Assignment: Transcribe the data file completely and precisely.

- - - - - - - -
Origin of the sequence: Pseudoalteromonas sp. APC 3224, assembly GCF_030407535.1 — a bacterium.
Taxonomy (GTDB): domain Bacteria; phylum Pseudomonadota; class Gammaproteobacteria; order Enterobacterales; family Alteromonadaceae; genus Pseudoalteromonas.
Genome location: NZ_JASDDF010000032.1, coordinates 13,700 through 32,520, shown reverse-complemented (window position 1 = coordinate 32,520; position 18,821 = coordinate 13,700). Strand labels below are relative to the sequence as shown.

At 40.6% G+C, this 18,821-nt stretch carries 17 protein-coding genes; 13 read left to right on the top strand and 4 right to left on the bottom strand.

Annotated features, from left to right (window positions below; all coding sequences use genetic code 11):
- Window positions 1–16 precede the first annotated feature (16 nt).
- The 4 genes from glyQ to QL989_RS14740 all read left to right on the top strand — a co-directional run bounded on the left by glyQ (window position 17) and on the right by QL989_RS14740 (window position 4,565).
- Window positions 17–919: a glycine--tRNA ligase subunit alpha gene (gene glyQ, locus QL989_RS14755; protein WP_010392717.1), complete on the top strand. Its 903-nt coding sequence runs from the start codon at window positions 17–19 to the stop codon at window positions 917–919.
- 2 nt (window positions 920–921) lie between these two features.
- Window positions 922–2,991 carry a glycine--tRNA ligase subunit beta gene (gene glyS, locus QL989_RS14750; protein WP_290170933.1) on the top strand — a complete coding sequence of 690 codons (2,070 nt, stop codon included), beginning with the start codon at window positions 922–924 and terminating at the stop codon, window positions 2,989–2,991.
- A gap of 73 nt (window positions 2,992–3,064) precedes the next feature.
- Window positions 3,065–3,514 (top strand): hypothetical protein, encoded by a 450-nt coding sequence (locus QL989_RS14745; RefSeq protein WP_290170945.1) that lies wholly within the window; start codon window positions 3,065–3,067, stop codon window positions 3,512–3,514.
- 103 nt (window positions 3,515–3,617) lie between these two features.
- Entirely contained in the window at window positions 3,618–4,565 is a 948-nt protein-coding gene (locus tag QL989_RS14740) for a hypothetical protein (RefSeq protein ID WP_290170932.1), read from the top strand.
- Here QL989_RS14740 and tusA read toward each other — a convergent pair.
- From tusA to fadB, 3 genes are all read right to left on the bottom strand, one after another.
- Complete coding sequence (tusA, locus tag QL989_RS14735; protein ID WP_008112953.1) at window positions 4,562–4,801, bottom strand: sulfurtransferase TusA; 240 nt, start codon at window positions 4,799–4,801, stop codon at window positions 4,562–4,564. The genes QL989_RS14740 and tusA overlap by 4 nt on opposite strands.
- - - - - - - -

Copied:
Origin of the sequence: Pseudoalteromonas sp. APC 3224, assembly GCF_030407535.1 — a bacterium.
Taxonomy (GTDB): domain Bacteria; phylum Pseudomonadota; class Gammaproteobacteria; order Enterobacterales; family Alteromonadaceae; genus Pseudoalteromonas.
Genome location: NZ_JASDDF010000032.1, coordinates 13,700 through 32,520, shown reverse-complemented (window position 1 = coordinate 32,520; position 18,821 = coordinate 13,700). Strand labels below are relative to the sequence as shown.

At 40.6% G+C, this 18,821-nt stretch carries 17 protein-coding genes; 13 read left to right on the top strand and 4 right to left on the bottom strand.

Annotated features, from left to right (window positions below; all coding sequences use genetic code 11):
- Window positions 1–16 precede the first annotated feature (16 nt).
- The 4 genes from glyQ to QL989_RS14740 all read left to right on the top strand — a co-directional run bounded on the left by glyQ (window position 17) and on the right by QL989_RS14740 (window position 4,565).
- Window positions 17–919: a glycine--tRNA ligase subunit alpha gene (gene glyQ, locus QL989_RS14755; protein WP_010392717.1), complete on the top strand. Its 903-nt coding sequence runs from the start codon at window positions 17–19 to the stop codon at window positions 917–919.
- 2 nt (window positions 920–921) lie between these two features.
- Window positions 922–2,991 carry a glycine--tRNA ligase subunit beta gene (gene glyS, locus QL989_RS14750; protein WP_290170933.1) on the top strand — a complete coding sequence of 690 codons (2,070 nt, stop codon included), beginning with the start codon at window positions 922–924 and terminating at the stop codon, window positions 2,989–2,991.
- A gap of 73 nt (window positions 2,992–3,064) precedes the next feature.
- Window positions 3,065–3,514 (top strand): hypothetical protein, encoded by a 450-nt coding sequence (locus QL989_RS14745; RefSeq protein WP_290170945.1) that lies wholly within the window; start codon window positions 3,065–3,067, stop codon window positions 3,512–3,514.
- 103 nt (window positions 3,515–3,617) lie between these two features.
- Entirely contained in the window at window positions 3,618–4,565 is a 948-nt protein-coding gene (locus tag QL989_RS14740) for a hypothetical protein (RefSeq protein ID WP_290170932.1), read from the top strand.
- Here QL989_RS14740 and tusA read toward each other — a convergent pair.
- From tusA to fadB, 3 genes are all read right to left on the bottom strand, one after another.
- Complete coding sequence (tusA, locus tag QL989_RS14735; protein ID WP_008112953.1) at window positions 4,562–4,801, bottom strand: sulfurtransferase TusA; 240 nt, start codon at window positions 4,799–4,801, stop codon at window positions 4,562–4,564. The genes QL989_RS14740 and tusA overlap by 4 nt on opposite strands.